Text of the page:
Thursday, April 23, 2009

The wait goes on

I know you were all just breathless with anticipation about Snoopy's visit to Dr. Martinelli this week. Let me relieve your suspense: it didn't happen.

Here's what happened instead. Tina and Niki are at the Hollywood Charity Horse Show this week and couldn't trailer Snoopy to San Marcos. Christine (my other friend with a trailer) is in Elk Grove at a horse show and couldn't take him, either. This meant I had to hire a professional horse transport. They're nice people, very easy to get along with and take excellent care of the horses, but they are Expensive - As - Hell. They're easily triple the cost of what Tina or Christine would charge me.

But I didn't see any other options, so I booked Stacey and Chuck to take Snoopy to the doctor. The problem was that they wanted to know when they were doing this, since it was a day trip and Snoop had to come home. It was a very reasonable request.

I called Dr. Martinelli, just as he requested, to find out when to bring Snoopy down. I called him on Monday. Then I called him on Tuesday. Three times. Each time I called him on Tuesday, I had Stacey calling me shortly after (telepathy on her part, I'm sure) to get the status.

My options were few at this point. I could just arrange for a mid-morning transport and hope for the best. Maybe we'd get down there and the ultrasound doctor wouldn't be there, which means we'd go home and I'd have paid $400 for a car ride. Or we'd get down there and the doctor wasn't coming until late afternoon and I'd have to figure out how to get Snoopy home. We could hitchhike, but Snoopy doesn't have opposable thumbs.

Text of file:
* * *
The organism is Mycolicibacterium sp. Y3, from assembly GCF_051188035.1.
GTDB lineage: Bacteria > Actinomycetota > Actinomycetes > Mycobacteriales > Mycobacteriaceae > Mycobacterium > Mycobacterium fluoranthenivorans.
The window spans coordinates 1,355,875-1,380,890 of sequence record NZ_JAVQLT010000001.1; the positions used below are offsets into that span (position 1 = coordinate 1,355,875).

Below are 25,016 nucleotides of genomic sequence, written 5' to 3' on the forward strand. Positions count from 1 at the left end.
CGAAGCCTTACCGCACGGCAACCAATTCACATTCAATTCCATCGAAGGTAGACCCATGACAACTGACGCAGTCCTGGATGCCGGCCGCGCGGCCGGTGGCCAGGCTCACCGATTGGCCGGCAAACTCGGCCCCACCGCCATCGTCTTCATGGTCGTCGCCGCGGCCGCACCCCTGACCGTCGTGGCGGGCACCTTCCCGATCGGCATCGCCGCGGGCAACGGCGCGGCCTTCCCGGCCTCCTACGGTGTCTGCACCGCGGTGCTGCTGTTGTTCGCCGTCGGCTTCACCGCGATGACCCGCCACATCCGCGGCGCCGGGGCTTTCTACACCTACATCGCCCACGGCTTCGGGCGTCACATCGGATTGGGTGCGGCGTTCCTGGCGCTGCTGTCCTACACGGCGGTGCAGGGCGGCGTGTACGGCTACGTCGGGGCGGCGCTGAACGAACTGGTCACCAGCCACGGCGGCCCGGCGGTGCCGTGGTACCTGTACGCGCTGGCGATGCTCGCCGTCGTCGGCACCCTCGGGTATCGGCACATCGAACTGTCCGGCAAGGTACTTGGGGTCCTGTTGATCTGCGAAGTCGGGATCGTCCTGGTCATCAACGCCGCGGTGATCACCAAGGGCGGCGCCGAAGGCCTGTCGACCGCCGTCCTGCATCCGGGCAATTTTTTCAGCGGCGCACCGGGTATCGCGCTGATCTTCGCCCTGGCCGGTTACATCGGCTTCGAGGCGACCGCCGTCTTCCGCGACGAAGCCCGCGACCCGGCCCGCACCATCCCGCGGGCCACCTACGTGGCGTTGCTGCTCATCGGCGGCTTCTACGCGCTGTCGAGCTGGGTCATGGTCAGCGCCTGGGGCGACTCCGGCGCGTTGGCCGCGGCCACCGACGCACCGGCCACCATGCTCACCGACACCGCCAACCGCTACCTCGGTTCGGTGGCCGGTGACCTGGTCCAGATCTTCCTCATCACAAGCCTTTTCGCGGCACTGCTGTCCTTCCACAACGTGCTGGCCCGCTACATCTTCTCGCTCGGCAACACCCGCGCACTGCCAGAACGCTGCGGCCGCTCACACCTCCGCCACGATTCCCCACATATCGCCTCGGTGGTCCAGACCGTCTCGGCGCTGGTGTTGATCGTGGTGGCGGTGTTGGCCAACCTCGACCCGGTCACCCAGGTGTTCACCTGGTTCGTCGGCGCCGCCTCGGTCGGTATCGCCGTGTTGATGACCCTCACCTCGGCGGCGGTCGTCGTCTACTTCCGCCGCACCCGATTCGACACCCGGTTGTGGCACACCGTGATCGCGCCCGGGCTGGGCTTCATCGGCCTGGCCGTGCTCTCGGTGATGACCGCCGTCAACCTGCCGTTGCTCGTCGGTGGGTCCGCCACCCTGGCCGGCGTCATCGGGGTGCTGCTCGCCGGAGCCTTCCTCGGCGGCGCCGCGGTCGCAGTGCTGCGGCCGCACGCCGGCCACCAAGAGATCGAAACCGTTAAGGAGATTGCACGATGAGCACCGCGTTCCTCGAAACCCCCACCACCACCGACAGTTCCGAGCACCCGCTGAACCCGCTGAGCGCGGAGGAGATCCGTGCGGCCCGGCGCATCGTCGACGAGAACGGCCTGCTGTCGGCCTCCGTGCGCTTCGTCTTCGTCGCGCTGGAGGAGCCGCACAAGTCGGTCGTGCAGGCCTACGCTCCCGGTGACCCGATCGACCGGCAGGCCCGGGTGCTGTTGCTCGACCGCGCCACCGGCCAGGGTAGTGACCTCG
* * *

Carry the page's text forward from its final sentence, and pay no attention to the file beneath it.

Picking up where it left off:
Or I could cancel.

In the doctor's defense, I know they get busy. But I hate calling and calling and calling - to a black hole. I begin to feel like a jilted lover. "Please, can't we just talk?" Or a stalker.

I was so revved up about seeing this doctor, and finding more information about Snoopy's injury, and I still am, but if we have to re-schedule, that's the way it is. I'll get in touch with him again (even if I have to call in Dr. Murphy) and try to make an appointment when Tina or Christine can take him. That way, I've got a little bit of wiggle room if the appointment doesn't go as planned.

Because nothing ever seems to go as planned these days.

Sunday, April 12, 2009

We've set the date!

After two phone messages and an extensive email to Dr. Martinelli with no response, I called in the big guns: Dr. Brigid Murphy. This experience has removed any trace of shyness I ever had about contacting doctors, animal or human. If it takes name dropping, intermediaries, papal dispensation, I don't care - I'll get to see that doctor one way or the other.

Dr. Martinelli couldn't have been nicer when he called finally called me. He had actually read my blog and could discuss Snoopy's case in detail - not only that, but he had a way of talking to me that didn't either condescend or talk above my grasp of medical lingo. In other words, I felt like we had a conversation.